'Words, words, words' … a famous line in Shakespeare's Hamlet. When Polonius asks what the young prince is reading, he responds 'Words, words, words'—an answer which is yet no answer at all, intended to rebuff the old man who has himself been going on and on with high-sounding words, mostly 'hot air'.
What we read is always much more than words. Recently I have read two wonderful books about the power of words to create a world. Indeed, this is both the joy and the frightening potential of all writing: It is not just a question of whether something we write is true. It is a question of what truth or what reality will come from what we write.
Our words can create a world, a situation, a possibility. It was by the power of speech that God created, according to Genesis 1. 'Let there be light …' What reality do our words call into being? What response do they invite?
Markus Zusak has written a truly amazing and enthralling novel, The Book Thief (Sydney: Pan Macmillan, 2005). It is the story of a small German girl who steals books, during the second world war. The story begins with her separation from her parents, and then the death of her younger brother, so she is handed by the authorities to another family, who are themselves very poor. The woman of the home is brutish, often cruel, while the father is bohemian, and in fact has a mysterious past from the first world war.
One striking feature of the novel is that it is narrated by Death, who speaks of coming to snatch souls from the many appalling situations described in the book. The title of the novel comes from the propensity of the child to steal books, beginning with a gravedigger's manual, dropped by its owner when her brother has just been buried.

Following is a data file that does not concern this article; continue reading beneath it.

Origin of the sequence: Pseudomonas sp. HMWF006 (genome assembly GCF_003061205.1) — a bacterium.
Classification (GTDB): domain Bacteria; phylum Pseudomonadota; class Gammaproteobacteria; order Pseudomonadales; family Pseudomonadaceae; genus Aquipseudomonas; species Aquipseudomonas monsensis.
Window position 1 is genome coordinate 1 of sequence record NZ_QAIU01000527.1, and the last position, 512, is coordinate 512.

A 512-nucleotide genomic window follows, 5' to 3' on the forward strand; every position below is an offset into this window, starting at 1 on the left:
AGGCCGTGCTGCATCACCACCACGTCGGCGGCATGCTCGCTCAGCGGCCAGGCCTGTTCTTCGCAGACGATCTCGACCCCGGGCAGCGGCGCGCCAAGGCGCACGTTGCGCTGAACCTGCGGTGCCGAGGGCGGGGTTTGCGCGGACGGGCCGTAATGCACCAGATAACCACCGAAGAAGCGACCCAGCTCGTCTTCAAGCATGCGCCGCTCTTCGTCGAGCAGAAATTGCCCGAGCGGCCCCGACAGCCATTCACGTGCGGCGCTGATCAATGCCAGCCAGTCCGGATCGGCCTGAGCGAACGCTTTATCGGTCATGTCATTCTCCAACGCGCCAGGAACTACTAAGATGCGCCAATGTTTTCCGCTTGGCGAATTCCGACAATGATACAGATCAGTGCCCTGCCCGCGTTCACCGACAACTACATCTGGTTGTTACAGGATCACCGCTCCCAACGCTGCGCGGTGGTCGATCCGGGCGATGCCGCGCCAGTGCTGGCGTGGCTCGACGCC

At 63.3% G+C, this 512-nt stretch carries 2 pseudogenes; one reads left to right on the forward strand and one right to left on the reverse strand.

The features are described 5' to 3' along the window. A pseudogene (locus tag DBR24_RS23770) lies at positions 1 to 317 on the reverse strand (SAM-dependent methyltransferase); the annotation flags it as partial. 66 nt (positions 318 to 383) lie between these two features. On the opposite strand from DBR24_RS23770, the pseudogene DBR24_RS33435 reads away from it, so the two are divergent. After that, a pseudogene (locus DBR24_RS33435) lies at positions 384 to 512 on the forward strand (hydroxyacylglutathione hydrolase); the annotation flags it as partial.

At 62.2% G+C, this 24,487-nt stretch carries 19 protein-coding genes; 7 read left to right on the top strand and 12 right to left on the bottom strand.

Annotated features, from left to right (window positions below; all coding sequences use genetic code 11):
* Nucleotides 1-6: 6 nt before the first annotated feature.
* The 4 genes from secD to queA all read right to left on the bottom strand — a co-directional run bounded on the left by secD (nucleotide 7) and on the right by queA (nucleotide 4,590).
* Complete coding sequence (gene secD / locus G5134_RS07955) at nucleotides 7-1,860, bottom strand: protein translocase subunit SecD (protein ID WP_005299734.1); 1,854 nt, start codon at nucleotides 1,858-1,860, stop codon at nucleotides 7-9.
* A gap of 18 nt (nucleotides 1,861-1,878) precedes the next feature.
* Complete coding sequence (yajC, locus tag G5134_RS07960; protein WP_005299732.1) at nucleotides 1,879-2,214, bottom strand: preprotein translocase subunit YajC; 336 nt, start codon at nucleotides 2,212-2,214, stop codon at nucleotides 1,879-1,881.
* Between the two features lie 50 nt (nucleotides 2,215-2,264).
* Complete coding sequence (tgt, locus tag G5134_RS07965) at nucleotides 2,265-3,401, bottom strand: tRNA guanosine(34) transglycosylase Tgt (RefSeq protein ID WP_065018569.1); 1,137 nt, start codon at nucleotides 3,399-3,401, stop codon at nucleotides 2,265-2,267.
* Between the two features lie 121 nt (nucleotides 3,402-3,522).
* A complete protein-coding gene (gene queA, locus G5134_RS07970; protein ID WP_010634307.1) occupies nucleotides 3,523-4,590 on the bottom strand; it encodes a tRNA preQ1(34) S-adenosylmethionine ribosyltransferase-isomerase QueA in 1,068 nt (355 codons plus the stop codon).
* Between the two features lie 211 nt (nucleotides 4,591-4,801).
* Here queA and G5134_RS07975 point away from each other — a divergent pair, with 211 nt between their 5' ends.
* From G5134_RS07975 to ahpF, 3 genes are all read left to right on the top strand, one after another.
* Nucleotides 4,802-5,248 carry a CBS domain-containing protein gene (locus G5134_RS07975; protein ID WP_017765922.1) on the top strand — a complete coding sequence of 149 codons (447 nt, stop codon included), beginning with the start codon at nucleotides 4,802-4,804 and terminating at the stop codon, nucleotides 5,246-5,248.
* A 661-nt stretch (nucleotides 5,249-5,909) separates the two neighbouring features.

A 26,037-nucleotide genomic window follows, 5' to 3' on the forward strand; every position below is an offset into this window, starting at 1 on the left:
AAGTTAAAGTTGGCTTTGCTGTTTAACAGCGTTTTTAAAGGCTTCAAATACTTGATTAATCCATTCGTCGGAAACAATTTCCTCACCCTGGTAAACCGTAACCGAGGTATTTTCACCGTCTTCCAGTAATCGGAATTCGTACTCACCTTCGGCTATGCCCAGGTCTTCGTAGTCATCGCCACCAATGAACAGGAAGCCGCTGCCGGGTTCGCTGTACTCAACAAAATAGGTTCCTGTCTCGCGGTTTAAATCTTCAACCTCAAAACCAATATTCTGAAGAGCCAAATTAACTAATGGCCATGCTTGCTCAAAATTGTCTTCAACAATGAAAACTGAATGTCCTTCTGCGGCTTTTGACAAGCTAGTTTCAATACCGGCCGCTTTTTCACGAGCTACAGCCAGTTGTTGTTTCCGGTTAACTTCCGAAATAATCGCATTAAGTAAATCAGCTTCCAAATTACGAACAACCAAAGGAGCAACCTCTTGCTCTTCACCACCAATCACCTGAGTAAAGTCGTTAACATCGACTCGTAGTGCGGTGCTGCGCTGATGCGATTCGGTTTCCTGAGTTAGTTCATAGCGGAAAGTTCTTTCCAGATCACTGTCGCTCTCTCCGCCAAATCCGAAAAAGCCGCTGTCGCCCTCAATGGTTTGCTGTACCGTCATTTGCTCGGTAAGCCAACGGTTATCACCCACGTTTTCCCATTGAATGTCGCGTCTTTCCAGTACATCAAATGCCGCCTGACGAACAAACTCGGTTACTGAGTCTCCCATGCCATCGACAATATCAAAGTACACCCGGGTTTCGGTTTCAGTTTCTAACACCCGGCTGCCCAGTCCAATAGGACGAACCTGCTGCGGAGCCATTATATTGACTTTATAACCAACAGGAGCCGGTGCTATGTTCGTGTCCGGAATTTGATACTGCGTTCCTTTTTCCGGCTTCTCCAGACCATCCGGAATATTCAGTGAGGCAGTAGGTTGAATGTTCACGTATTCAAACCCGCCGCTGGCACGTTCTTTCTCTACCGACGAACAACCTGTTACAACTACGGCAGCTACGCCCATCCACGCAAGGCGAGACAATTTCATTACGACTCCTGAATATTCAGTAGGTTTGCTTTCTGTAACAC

But Liesel cannot read. Her world is changed by the Jewish fugitive Max, who hides in the basement of her home, and who teaches Liesel to read. She steals a number of other books, and finds a way also to enter secretly the library of a rich home, filled with many books. Most powerfully, though, she reads a book Max writes for her: this book is written on the painted-over pages of another book (Hitler's Mein Kampf). Here, Max and Liesel share the insight that as Hitler had created a world of expectations, accusations and motivations, the results of which were all around them at that time, so too they could create another world and live towards another reality. Max was not sure that he would ever see that reality, but his goal and gift for Liesel was that she would. (In reality, the person on whom this story is based did survive the war and came to live in Sydney!)
At a critical point in her story, deeply distressed by the death and alienation around, including not knowing if her friend Max is alive or dead, Liesel is driven to destroy a precious book.
Here, from page 553, is something of her story and the author's insight into the power of words:
'She had seen her brother die with one eye open, one still in a dream. She had said goodbye to her mother and imagined her lonely wait for a train back home to oblivion. A woman of wire had laid herself down, her screaming travelling down the street till it fell sideways like a rolling coin starved of momentum. A young man was hung by a rope made of Stalingrad snow. She had watched a bomber pilot die in a metal case. She had seen a Jewish man who had twice given her the most beautiful pages of her life marched to a concentration camp.
Those images were the world, and it stewed in her as she sat with the lovely books and their manicured titles. It brewed in her as she eyed the pages full to the brim of their bellies with paragraphs and words.
You bastards, she thought. You lovely bastards."
Then, struggling in anguish, she begins to tear a book to shreds, first a page and then a chapter …